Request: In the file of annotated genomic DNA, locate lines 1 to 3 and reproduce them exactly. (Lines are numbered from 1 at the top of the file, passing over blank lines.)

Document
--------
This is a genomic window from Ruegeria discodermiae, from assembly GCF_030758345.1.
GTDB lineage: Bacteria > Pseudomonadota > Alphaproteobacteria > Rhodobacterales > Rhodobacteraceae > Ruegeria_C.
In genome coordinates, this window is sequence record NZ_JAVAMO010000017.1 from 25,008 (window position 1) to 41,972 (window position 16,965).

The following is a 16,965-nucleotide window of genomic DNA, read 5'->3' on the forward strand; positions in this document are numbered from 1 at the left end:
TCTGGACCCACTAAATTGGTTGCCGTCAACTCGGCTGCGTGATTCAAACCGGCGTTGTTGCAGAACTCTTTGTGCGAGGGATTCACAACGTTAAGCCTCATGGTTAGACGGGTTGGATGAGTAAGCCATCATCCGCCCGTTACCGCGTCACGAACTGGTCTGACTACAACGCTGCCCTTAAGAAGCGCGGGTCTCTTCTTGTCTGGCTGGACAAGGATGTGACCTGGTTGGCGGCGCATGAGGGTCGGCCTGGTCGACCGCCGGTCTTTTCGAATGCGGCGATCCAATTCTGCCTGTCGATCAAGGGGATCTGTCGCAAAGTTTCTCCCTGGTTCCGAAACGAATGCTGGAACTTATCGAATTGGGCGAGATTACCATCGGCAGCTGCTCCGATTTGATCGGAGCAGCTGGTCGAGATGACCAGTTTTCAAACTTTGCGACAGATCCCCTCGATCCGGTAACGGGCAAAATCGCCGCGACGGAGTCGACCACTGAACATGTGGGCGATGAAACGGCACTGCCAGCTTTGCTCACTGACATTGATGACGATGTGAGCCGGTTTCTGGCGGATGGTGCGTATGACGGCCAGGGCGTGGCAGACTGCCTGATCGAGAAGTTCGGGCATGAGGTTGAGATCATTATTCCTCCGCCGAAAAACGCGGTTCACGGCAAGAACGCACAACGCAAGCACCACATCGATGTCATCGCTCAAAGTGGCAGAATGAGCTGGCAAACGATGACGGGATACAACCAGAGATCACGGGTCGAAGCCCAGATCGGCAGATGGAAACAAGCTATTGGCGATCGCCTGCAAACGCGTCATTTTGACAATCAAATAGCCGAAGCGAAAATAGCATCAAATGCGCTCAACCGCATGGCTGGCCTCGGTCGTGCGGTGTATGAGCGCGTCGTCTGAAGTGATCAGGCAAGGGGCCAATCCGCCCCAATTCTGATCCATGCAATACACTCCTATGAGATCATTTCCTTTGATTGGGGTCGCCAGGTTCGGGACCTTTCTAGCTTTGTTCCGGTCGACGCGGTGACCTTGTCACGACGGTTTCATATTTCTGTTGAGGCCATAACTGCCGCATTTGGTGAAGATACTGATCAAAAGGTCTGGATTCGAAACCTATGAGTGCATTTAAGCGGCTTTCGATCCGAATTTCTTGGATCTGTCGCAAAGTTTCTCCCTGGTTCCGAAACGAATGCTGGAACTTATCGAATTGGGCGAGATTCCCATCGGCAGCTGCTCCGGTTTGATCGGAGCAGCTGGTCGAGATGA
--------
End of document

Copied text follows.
This is a genomic window from Ruegeria discodermiae, from assembly GCF_030758345.1.
GTDB lineage: Bacteria > Pseudomonadota > Alphaproteobacteria > Rhodobacterales > Rhodobacteraceae > Ruegeria_C.
In genome coordinates, this window is sequence record NZ_JAVAMO010000017.1 from 25,008 (window position 1) to 41,972 (window position 16,965).